Compared to British fantasists, American writers have often felt the lack of a deeply rooted national mythos. In place of ancient folklore handed down from generation to generation, we have a shallow, polyglot history imposed over a native culture that was demonized and in many cases eradicated by European settlers. American writers ranging from Stephen King to Michael Chabon have tried to fill this archetype gap, but it isn't always easy to create imagery and ideas that resonate, which is one reason why so much fantasy falls back on Anglo-Saxon and Celtic motifs.
Felix Gilman's two vaguely steampunkish novels, "The Half-Made World" and the just-published "The Rise of Ransom City," come closer than many previous efforts to nailing America's conflicted collective unconscious. The setting is not, of course, called America (any more than Middle-earth is called England). Nevertheless, it's instantly recognizable as a version of the Wild West, a frontier land with towns named Clementine, Gibson or Jasper City, sandwiched between the distant, civilized East and, to the West, a region known only as the Rim. Way out West, as Harry Ransom, the narrator of "The Rise of Ransom City," explains it, are "territories where the future was still open, where laws were still unsettled -- I mean not least what they call the laws of nature, which as everyone knows are different on the Rim."
Harry, an ambitious and idealistic inventor with a slick line of patter always ready to hand, roams this in-between terrain, peddling assorted inventions. One is the Ransom System of exercises, always a good bet in a land of perpetual self-improvement, but his true claim to potential fame is something called the Ransom Process (or "the Ransom Infinite-Escalation or the Ransom Unmoved-Mover Process, or the Ransom Free-Energy Process, or the Ransom Light-Bringing Engine"), a means of generating light wirelessly and without need of fuel. Harry achieves this miracle via a contraption he calls the Apparatus, and as he travels from town to town exhibiting the device, he tries to sell the locals on setting up a public lighting system that will illuminate streets and houses, gratis. As attractive as this proposition may seem, the Process has a tendency to "run wild" and cause explosions, so most of his demonstrations end in screaming and pandemonium.
First introduced in "The Half-Made World," Gilman's version of the Old West is plagued by a long-running conflict called the Great War. There are two sides: the Line, a regimented, totalitarian industrial regime, and the Gun, whose vainglorious outlaw agents sow chaos and perpetrate gleeful violence wherever they go. Each side is ruled by mysterious entities whose origins are the subject of much debate. Commanding the Line are the Engines, embodied in battleship-sized locomotive trains. The agents of the Gun, once ordinary men and women, have sworn to serve the demonic beings that reside in their elegant and deadly weapons. If the vehicle -- gun or engine -- they inhabit is destroyed, these demigod-like entities simple move into a new one.
Harry's activities annoy the Line, which has forcefully bestowed exploitatively-priced electric power on a few Western towns and doesn't appreciate the competition. He's pretty small potatoes, however, until he hooks up with two fugitives, characters from "The Half-Made World," in search of a fabled weapon said to be capable of conclusively killing both Engines and Guns. A particularly spectacular malfunction of the Apparatus leads both sides to assume that Harry himself is in possession of the weapon, and the young inventor is forced into hiding.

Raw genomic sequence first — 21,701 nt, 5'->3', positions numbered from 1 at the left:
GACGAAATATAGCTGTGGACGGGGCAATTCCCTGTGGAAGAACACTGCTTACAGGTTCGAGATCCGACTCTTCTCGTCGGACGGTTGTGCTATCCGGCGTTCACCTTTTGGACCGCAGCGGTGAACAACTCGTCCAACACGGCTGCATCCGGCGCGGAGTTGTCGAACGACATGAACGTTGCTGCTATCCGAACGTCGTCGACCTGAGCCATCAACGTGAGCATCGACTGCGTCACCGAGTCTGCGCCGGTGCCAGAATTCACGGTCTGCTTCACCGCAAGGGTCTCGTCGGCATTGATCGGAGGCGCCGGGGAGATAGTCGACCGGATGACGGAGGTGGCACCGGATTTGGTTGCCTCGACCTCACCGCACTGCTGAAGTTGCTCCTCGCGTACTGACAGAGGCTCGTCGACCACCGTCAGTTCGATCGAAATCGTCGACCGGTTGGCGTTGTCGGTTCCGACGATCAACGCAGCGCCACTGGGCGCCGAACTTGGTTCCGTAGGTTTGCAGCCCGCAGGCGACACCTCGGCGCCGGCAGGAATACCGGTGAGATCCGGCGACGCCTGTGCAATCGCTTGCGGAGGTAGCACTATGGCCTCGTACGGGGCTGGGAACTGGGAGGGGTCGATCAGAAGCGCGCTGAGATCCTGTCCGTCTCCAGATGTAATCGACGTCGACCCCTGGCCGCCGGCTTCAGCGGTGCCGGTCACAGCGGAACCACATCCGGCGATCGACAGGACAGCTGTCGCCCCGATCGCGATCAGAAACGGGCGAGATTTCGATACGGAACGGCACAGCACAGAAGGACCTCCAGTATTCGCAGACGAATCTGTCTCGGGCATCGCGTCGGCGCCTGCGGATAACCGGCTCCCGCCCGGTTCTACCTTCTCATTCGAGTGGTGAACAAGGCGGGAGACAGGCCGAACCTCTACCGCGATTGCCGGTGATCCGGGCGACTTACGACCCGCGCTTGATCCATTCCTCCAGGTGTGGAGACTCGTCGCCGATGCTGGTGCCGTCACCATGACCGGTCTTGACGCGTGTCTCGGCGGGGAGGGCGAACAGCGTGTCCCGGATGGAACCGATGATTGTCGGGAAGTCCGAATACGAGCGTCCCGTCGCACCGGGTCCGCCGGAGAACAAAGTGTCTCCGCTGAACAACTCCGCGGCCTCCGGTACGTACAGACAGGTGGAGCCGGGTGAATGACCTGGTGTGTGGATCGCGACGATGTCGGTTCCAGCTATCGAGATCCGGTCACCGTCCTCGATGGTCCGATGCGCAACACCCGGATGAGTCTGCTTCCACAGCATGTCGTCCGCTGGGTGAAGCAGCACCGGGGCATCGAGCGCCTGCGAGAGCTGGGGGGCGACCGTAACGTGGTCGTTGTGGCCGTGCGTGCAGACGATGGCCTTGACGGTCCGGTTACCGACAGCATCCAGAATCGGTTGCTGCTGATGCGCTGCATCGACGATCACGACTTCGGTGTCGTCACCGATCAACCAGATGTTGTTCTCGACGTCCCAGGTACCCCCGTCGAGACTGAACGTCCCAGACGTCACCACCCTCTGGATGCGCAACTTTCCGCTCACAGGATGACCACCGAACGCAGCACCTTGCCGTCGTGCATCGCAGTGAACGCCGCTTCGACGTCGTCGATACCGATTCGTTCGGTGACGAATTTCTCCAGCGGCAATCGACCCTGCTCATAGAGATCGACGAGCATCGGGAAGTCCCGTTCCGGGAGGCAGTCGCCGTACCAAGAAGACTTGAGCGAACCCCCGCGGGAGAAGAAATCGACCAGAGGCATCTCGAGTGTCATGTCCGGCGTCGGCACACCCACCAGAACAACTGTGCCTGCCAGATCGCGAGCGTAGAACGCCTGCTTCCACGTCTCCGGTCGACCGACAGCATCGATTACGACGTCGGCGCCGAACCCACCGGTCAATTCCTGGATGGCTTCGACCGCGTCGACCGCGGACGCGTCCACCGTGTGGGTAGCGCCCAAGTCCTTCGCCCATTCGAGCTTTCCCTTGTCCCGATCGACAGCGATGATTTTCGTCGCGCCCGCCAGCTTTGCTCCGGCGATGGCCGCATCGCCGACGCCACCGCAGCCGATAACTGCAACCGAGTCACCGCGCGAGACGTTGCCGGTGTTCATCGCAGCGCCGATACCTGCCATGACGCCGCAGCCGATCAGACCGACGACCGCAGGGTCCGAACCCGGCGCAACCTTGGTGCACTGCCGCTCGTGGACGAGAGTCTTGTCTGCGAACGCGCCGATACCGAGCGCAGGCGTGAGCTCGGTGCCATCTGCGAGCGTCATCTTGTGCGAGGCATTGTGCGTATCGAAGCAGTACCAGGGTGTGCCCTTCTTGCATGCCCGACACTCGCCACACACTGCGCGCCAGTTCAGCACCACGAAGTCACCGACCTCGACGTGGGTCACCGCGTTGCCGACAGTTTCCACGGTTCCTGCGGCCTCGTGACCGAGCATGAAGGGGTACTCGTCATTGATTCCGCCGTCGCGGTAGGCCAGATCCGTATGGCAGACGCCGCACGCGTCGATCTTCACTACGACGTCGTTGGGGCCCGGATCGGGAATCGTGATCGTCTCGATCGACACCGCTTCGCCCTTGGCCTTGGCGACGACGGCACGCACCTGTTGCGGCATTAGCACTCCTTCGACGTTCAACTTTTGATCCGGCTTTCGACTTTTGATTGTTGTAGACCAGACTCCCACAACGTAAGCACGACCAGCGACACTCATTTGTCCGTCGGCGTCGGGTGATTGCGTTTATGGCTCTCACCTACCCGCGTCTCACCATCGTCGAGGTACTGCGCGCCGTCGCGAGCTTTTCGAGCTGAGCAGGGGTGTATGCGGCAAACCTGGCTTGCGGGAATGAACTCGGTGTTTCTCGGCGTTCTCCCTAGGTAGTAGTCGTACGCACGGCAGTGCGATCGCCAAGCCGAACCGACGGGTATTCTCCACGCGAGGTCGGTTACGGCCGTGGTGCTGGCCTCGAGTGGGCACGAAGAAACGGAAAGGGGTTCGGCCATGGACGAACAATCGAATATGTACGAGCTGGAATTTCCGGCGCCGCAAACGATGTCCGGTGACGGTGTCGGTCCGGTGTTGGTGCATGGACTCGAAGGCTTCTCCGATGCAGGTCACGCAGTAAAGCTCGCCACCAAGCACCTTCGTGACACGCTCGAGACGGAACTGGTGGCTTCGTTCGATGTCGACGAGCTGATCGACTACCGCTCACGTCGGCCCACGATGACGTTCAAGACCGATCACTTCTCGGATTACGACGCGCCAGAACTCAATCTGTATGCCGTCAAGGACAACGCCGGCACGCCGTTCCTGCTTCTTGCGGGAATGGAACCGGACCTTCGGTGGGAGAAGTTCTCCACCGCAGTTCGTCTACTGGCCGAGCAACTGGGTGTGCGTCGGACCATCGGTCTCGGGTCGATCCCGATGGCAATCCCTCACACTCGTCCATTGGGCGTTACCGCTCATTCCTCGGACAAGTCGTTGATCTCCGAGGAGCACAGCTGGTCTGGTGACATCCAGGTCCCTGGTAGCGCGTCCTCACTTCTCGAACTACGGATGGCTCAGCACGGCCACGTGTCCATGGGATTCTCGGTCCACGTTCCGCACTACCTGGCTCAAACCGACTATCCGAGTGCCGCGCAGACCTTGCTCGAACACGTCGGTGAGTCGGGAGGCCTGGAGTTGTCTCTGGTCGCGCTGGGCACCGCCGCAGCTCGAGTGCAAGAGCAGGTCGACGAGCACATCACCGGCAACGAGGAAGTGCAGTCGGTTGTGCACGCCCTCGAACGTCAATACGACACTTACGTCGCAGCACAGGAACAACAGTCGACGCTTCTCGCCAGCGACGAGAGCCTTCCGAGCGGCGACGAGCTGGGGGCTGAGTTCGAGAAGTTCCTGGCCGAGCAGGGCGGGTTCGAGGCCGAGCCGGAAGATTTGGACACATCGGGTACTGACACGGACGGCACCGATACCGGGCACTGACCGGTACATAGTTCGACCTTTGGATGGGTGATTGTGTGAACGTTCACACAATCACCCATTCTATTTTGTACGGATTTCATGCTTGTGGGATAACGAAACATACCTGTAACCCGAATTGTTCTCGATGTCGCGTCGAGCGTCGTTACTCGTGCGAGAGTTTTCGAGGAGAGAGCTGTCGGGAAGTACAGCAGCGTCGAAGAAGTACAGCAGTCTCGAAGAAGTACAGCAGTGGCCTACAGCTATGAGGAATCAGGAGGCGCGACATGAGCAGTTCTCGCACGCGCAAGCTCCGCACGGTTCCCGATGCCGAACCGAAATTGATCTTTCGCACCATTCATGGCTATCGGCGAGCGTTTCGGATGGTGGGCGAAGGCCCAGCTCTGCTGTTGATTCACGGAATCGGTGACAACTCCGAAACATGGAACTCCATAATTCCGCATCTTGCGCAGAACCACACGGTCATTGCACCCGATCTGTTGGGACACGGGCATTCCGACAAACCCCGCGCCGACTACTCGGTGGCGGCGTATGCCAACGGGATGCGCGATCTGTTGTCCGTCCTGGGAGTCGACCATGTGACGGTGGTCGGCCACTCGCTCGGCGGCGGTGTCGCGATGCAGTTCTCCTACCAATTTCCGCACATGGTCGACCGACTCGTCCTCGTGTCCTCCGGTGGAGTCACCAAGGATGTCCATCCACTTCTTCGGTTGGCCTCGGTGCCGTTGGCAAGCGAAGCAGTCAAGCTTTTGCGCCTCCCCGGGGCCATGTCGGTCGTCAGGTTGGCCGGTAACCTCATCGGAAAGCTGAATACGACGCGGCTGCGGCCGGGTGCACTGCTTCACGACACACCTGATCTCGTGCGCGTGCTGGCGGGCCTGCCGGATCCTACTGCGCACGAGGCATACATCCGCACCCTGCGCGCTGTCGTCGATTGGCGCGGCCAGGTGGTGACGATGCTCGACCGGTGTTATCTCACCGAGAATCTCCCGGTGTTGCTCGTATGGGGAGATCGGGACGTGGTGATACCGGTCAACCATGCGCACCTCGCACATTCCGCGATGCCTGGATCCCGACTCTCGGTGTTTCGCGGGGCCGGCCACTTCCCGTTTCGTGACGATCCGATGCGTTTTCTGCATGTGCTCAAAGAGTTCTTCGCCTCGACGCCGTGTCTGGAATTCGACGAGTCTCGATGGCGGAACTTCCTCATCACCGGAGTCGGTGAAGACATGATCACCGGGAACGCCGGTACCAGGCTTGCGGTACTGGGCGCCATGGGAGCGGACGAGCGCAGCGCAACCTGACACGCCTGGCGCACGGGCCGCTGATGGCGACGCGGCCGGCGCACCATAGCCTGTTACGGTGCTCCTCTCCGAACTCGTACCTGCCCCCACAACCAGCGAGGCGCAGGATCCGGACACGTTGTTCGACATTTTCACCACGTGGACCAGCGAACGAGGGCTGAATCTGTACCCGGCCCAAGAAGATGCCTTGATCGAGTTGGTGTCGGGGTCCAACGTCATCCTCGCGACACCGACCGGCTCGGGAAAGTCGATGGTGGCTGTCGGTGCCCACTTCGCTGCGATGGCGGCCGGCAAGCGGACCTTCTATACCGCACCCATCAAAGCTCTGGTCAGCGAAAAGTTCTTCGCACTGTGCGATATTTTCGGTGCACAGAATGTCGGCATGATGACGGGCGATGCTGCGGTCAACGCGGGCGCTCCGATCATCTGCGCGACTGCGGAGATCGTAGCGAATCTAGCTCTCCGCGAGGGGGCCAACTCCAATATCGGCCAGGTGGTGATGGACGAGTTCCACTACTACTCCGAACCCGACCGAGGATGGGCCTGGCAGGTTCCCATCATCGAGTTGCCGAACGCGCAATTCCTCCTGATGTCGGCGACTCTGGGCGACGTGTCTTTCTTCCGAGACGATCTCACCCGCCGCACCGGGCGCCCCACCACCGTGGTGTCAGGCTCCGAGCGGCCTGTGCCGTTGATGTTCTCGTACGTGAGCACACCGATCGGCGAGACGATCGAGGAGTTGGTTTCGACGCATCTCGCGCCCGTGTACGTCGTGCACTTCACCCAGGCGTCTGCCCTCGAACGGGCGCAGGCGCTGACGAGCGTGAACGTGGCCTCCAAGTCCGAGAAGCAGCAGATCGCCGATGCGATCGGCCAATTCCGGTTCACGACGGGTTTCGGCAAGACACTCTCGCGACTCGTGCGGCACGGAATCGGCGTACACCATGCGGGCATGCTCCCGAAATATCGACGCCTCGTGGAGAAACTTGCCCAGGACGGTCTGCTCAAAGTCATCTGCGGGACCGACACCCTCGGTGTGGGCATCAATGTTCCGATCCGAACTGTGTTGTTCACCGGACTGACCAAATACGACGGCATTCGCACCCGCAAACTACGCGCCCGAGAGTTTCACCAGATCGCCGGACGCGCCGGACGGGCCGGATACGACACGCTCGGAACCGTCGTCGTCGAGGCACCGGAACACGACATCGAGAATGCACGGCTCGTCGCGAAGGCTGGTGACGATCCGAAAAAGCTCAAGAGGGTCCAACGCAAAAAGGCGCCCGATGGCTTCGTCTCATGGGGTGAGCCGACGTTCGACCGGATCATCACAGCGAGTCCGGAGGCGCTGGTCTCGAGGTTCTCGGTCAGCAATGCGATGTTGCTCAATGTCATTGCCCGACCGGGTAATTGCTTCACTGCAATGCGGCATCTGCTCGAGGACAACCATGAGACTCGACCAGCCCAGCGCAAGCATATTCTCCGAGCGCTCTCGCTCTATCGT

As with most of the best fantasy, there's hardly any magic in "The Rise of Ransom City." Harry rarely encounters either Gun or Engine, and while the action does culminate in a battle, he largely observes from the sidelines. The novel's milieu is a piquant, Twainian mix of itinerant entertainers, down-at-heel dreamers, townsfolk, newspaper reporters, snake-oil salesmen and would-be entrepreneurs. Harry spends time working on a steamboat and building equipment for a stage magician. Like regular people everywhere, the primary characters in this novel become the collateral victims of larger forces that battle for causes they don't understand. "In my view," Harry writes (the novel purports to be his autobiography), "the armies were there for no particular reason at all. The fighting was a purpose in itself."
Harry himself takes as his role model one Alfred Baxter, a "business magnate" whose bootstrapper autobiography Harry regards as his bible. (He spends a lot of the novel trying to get a meeting with Baxter, so he can tell him all about the Ransom Process.) To Harry's mind, Baxter has defied both Line and Gun to become "the richest and grandest and free-est" man in the world," a judgment the reader will come to doubt even before Harry learns otherwise. It's possible to see "The Rise of Ransom City" as a rumination on the hubris of the American Dream, if by "dream" you mean a form of individualism that holds it possible for a man to be all three things -- rich, grand and free -- at the same time. (Not to mention a rejoinder to the pop-culture fantasy that cathartic violence can set everything to right.)
These are big ideas, a diagnosis of the American character as alternately possessed by ruthless utilitarianism and nihilistic self-aggrandizement, but they simmer below the surface of "The Rise of Ransom City" rather than running the show. The novel is also a sepia-toned panorama of eccentric and moving Western characters, and it has the lovely, unvarnished texture of Harry's voice, eloquence in the guise of plain speaking. ("I was always a good talker," he admits.) This is all the more surprising when you consider that Gilman, his creator, is British. But sometimes it's the outsiders who see us most clearly.